Updated: Sep 9
This is Part 2 of a series of posts on improving your resume. Let’s talk about education.
Your educational background is an important part of your resume. Some jobs may require a specific type of degree, and some employers may favor candidates who studied at certain institutions. Your degree, and your performance while obtaining that degree, signal to an employer that you are a qualified candidate.
Dos and Don'ts
Confirm that your degrees and institutions are written clearly and correctly.
If you are currently still studying or have graduated recently, your education section should be at the top of your resume.
If you have graduated recently, you should include your score/GPA on your resume. If you have been out of school for several years, your work experience is more relevant than your college scores, so including a score/GPA is discouraged.
If you have a Master's degree or higher, you should not include information about your 10th and 12th standards.
If you participated in extracurricular activities in college - such as clubs or teams - list them in your education section instead of mentioning them separately.
If you have multiple degrees, list the most advanced degrees and most recent degrees first. For example, a master's degree should appear above a bachelor’s degree, and a bachelor’s degree from 2020 should appear above your school information.
Formatting is important, and using a tabular format for educational information is not recommended. Many employers use software to help them evaluate resumes, and that software often struggles to read information in tables.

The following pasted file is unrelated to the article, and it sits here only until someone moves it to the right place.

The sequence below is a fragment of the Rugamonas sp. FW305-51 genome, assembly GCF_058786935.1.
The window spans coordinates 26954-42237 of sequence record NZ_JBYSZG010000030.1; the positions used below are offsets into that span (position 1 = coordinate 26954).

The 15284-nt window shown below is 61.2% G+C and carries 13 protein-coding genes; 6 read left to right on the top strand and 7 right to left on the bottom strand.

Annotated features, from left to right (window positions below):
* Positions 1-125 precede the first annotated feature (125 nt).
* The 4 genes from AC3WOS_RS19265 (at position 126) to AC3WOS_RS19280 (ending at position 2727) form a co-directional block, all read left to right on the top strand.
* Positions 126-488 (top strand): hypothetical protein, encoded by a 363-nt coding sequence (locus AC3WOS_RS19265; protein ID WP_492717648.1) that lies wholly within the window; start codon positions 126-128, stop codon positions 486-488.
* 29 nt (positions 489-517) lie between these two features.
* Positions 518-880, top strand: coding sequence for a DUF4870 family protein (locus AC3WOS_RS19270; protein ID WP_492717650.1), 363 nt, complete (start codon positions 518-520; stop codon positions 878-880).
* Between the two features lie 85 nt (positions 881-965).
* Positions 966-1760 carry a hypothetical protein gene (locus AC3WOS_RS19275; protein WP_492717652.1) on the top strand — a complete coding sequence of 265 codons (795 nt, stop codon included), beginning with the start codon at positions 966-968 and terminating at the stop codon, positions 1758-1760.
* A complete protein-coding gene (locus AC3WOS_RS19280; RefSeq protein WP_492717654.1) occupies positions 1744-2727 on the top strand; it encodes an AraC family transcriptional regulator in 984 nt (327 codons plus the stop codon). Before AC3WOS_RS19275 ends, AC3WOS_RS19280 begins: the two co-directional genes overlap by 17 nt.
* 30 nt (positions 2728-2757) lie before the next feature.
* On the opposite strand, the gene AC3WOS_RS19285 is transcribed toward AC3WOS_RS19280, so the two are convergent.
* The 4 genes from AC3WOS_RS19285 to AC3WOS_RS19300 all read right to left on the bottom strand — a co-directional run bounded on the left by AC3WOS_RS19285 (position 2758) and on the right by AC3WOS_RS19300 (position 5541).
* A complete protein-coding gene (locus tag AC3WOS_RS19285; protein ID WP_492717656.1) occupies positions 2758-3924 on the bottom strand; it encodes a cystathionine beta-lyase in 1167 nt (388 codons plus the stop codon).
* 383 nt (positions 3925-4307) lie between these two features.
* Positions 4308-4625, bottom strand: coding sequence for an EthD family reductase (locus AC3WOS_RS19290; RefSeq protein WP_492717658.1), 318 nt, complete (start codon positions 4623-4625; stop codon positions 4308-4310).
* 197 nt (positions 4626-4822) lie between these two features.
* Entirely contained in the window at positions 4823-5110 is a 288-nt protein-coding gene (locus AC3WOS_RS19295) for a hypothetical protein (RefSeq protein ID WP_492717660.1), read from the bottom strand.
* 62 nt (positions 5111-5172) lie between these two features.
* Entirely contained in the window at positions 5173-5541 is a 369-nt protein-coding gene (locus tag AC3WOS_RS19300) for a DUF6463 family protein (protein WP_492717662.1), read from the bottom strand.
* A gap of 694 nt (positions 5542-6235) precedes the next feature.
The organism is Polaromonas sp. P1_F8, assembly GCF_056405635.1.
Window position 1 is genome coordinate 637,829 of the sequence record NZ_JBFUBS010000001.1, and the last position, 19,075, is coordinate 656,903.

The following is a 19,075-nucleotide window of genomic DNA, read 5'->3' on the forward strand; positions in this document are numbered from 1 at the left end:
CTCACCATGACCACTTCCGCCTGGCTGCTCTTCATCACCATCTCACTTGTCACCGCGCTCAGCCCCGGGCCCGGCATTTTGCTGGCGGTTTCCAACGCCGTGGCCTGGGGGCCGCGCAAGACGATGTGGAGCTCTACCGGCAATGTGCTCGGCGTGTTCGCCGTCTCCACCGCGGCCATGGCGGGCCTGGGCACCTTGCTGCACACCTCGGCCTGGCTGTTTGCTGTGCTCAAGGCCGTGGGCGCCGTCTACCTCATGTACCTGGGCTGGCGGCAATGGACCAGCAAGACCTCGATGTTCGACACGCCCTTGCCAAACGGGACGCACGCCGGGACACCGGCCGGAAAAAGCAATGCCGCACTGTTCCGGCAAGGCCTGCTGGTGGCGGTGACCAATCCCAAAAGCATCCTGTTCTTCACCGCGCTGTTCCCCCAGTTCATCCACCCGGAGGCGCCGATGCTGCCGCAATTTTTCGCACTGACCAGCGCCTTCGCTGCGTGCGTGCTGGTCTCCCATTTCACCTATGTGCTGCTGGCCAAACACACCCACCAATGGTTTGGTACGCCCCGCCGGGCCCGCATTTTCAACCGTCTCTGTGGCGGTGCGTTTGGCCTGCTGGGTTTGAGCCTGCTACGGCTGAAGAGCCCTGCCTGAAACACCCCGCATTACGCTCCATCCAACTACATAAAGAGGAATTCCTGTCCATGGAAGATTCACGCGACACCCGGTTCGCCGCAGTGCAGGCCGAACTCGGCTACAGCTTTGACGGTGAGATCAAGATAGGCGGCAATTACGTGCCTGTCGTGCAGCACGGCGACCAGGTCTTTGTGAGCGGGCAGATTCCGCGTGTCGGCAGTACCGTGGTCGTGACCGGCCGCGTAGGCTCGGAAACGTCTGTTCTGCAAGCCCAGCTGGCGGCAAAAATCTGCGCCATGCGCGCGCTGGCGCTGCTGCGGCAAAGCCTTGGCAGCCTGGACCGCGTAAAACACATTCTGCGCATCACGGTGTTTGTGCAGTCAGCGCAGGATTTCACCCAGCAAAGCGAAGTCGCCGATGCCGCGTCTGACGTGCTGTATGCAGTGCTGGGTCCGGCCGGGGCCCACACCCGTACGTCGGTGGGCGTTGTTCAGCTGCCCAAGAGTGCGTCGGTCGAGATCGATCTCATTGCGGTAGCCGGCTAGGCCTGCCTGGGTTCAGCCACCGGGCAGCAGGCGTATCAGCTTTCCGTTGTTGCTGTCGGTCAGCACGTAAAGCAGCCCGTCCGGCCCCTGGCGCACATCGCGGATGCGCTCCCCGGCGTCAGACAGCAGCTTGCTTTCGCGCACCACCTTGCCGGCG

Let’s take a look at the education section of Nivedita’s resume. There's a lot we could help her improve.
Write out her degrees and education institutions clearly and correctly.
Remove the 'Marks/GPA' information from her resume. Nivedita completed her B. Com 12 years ago, and this information is less relevant than her recent work experience.
Remove her 10th and 12th standard information. Those were over 15 years ago! If you are currently pursuing your Bachelor's degree, please continue to keep it.
Add information about the extracurricular activities she participated in while in college. Including this information shows that Nivedita is self-motivated, pursues her own interests, and likely has experiences that other candidates lack.
Place her bachelor’s degree below her more advanced, and more recent, degree.
Reformat this section without using a table. This will improve her chances of getting through an applicant tracking system.
Here’s what the education section might look like if Nivedita took this advice.
Nivedita’s new education section looks great. Her information is presented clearly and correctly, and the formatting is much more consistent with the other sections of her resume. Nice job Nivedita!
Thanks for reading! Make sure to check our next post for tips on improving the work experience section of your resume.
View our previous posts in this series: